Published 6/1/2007
Harold W. Rees, MD; Norman A. Johanson, MD

Build—don’t break—communication during patient hand-offs

“Breakdowns in communication” were cited as the second leading cause of medical errors in orthopaedic practice, according to a 2005 survey of AAOS members conducted by the Patient Safety Committee.1 These communication lapses accounted for 26 percent of all reported errors.

Obstacles to good communication involve both individual and systemic problems. Orthopaedic surgeons can decrease overall medical errors—and improve the quality of patient care—by identifying where communication breakdowns occur most often and implementing systems to minimize those errors. Transferring patient care to another physician, for example, presents multiple opportunities for miscommunication and, thus, is an excellent place to start such an analysis.

Patient hand-offs
The resident 80-hour work week rule has increased the number of care transitions per patient, thus increasing the opportunity for errors in communication.2 System problems include the lack of a formal sign-out or “hand-off” procedure, which may lead to errors if important information is omitted or is communicated in a confusing manner.2 Individual factors, such as resistance to change, can create communication barriers as well. If a surgeon is unwilling to relinquish work responsibility to others, or feels uncomfortable handing off patients to higher-ranking physicians, communication errors can result.3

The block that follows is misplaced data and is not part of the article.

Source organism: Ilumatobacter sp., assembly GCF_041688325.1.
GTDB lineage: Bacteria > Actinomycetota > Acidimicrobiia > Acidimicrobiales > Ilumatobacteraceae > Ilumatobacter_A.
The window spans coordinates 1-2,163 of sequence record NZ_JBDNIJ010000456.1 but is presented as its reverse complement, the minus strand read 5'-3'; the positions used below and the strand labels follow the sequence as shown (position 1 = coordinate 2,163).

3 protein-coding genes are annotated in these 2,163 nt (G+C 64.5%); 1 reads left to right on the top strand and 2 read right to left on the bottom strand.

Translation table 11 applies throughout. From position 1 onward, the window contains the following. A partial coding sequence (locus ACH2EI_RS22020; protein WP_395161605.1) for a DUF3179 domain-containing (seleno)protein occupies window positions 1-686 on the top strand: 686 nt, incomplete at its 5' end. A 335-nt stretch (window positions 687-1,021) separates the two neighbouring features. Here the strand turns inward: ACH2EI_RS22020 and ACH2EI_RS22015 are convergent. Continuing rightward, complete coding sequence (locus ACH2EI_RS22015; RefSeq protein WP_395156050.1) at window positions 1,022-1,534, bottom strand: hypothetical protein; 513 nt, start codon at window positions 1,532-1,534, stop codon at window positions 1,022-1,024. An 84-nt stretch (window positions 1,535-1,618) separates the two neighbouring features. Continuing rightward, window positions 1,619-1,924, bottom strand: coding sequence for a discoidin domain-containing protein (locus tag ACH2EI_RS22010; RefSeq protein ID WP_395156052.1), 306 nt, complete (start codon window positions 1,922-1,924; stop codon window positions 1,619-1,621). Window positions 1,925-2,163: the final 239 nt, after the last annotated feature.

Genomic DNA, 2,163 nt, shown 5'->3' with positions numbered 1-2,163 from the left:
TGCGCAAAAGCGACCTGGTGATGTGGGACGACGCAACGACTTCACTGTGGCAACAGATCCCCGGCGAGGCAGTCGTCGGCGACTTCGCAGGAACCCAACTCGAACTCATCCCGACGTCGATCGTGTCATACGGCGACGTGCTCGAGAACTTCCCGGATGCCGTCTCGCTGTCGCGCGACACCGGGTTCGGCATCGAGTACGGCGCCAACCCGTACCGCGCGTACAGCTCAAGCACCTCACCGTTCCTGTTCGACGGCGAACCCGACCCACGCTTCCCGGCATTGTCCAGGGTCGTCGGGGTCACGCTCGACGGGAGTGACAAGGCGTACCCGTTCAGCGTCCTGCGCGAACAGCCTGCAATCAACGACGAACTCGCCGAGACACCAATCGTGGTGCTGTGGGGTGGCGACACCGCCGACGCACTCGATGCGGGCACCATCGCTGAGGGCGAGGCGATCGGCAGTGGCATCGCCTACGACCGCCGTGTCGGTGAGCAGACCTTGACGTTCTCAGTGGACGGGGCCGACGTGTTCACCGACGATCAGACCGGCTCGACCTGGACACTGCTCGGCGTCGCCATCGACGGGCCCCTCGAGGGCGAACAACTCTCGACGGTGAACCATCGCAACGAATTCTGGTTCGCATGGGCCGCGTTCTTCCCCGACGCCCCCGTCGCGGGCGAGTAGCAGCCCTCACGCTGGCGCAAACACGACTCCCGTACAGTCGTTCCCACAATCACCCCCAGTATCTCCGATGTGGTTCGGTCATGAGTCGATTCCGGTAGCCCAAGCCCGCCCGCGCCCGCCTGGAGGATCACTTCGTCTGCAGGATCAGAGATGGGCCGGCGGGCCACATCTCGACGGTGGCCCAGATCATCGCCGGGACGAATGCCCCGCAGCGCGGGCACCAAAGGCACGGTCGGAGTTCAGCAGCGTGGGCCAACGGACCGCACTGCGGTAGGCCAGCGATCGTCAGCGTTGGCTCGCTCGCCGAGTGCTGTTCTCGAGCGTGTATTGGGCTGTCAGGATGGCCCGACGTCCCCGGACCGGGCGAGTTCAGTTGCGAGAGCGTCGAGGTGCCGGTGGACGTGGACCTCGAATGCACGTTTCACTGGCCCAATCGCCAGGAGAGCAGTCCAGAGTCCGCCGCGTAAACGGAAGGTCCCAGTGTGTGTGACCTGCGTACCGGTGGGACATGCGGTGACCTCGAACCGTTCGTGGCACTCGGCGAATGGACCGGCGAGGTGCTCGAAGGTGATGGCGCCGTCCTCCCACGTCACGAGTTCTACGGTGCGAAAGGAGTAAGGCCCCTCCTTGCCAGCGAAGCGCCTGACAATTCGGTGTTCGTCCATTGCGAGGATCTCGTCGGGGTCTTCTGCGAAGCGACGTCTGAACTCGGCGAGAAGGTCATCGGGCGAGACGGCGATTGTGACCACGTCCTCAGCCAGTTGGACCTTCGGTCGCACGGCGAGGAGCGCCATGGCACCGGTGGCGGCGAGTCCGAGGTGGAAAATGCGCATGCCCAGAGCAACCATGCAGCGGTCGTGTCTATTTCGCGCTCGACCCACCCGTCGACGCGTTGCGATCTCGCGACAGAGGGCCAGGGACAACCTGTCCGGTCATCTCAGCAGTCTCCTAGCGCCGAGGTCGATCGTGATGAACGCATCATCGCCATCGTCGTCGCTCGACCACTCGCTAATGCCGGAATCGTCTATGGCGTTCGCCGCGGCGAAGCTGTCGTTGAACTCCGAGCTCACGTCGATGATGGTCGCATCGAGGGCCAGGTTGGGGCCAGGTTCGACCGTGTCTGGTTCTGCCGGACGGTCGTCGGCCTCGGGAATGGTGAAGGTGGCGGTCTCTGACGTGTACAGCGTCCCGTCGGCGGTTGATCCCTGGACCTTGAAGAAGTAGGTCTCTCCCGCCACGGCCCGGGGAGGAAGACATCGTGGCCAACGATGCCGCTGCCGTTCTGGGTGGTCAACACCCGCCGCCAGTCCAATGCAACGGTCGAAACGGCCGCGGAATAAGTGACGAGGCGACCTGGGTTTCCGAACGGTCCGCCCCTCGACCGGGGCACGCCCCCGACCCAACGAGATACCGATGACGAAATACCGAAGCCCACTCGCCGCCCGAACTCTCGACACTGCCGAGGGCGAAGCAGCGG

When addressing communication system errors—particularly during patient care transitions—both surgeon-to-surgeon communication and communication between surgeons and ancillary staff such as nurses, nurse practitioners, and physician assistants must be considered. Lack of communication between surgeons and nursing staff at sign-out provides another opportunity for missed information.

Tips for improving transitions of care
The following specific factors are identified with improved communication during transitions of care:4

  • Providing a printed, up-to-date sign-out form at the time of hand-off
  • Conducting face-to-face hand-off at multiple levels—horizontally, if possible (such as nurse-to-nurse or resident-to-resident)
  • Signing out as a team, when possible
  • Discussing all of the patients on the form